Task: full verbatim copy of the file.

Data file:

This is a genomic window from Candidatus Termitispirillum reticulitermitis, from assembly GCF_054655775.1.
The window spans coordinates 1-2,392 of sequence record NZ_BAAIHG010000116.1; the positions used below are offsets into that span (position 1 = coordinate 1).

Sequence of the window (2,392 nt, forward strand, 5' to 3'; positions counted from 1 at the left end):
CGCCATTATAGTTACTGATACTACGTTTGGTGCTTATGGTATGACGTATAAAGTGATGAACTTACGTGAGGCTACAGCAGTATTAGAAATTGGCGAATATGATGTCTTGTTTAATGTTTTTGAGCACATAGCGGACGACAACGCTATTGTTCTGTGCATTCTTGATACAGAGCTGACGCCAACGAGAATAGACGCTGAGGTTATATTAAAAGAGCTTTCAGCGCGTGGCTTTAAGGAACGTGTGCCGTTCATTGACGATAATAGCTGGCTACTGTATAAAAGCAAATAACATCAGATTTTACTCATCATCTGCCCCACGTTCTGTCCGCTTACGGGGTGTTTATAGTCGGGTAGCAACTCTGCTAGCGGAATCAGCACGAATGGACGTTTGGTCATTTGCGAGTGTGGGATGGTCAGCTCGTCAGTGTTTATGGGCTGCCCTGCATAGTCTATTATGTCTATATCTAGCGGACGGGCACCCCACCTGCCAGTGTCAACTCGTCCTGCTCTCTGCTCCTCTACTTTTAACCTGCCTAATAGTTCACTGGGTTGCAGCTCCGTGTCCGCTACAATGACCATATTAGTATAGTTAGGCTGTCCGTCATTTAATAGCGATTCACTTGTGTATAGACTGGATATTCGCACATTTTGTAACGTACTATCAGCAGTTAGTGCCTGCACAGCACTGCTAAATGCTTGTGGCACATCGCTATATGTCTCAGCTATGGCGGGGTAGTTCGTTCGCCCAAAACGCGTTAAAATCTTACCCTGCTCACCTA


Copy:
This is a genomic window from Candidatus Termitispirillum reticulitermitis, from assembly GCF_054655775.1.
The window spans coordinates 1-2,392 of sequence record NZ_BAAIHG010000116.1; the positions used below are offsets into that span (position 1 = coordinate 1).

Sequence of the window (2,392 nt, forward strand, 5' to 3'; positions counted from 1 at the left end):
CGCCATTATAGTTACTGATACTACGTTTGGTGCTTATGGTATGACGTATAAAGTGATGAACTTACGTGAGGCTACAGCAGTATTAGAAATTGGCGAATATGATGTCTTGTTTAATGTTTTTGAGCACATAGCGGACGACAACGCTATTGTTCTGTGCATTCTTGATACAGAGCTGACGCCAACGAGAATAGACGCTGAGGTTATATTAAAAGAGCTTTCAGCGCGTGGCTTTAAGGAACGTGTGCCGTTCATTGACGATAATAGCTGGCTACTGTATAAAAGCAAATAACATCAGATTTTACTCATCATCTGCCCCACGTTCTGTCCGCTTACGGGGTGTTTATAGTCGGGTAGCAACTCTGCTAGCGGAATCAGCACGAATGGACGTTTGGTCATTTGCGAGTGTGGGATGGTCAGCTCGTCAGTGTTTATGGGCTGCCCTGCATAGTCTATTATGTCTATATCTAGCGGACGGGCACCCCACCTGCCAGTGTCAACTCGTCCTGCTCTCTGCTCCTCTACTTTTAACCTGCCTAATAGTTCACTGGGTTGCAGCTCCGTGTCCGCTACAATGACCATATTAGTATAGTTAGGCTGTCCGTCATTTAATAGCGATTCACTTGTGTATAGACTGGATATTCGCACATTTTGTAACGTACTATCAGCAGTTAGTGCCTGCACAGCACTGCTAAATGCTTGTGGCACATCGCTATATGTCTCAGCTATGGCGGGGTAGTTCGTTCGCCCAAAACGCGTTAAAATCTTACCCTGCTCACCTA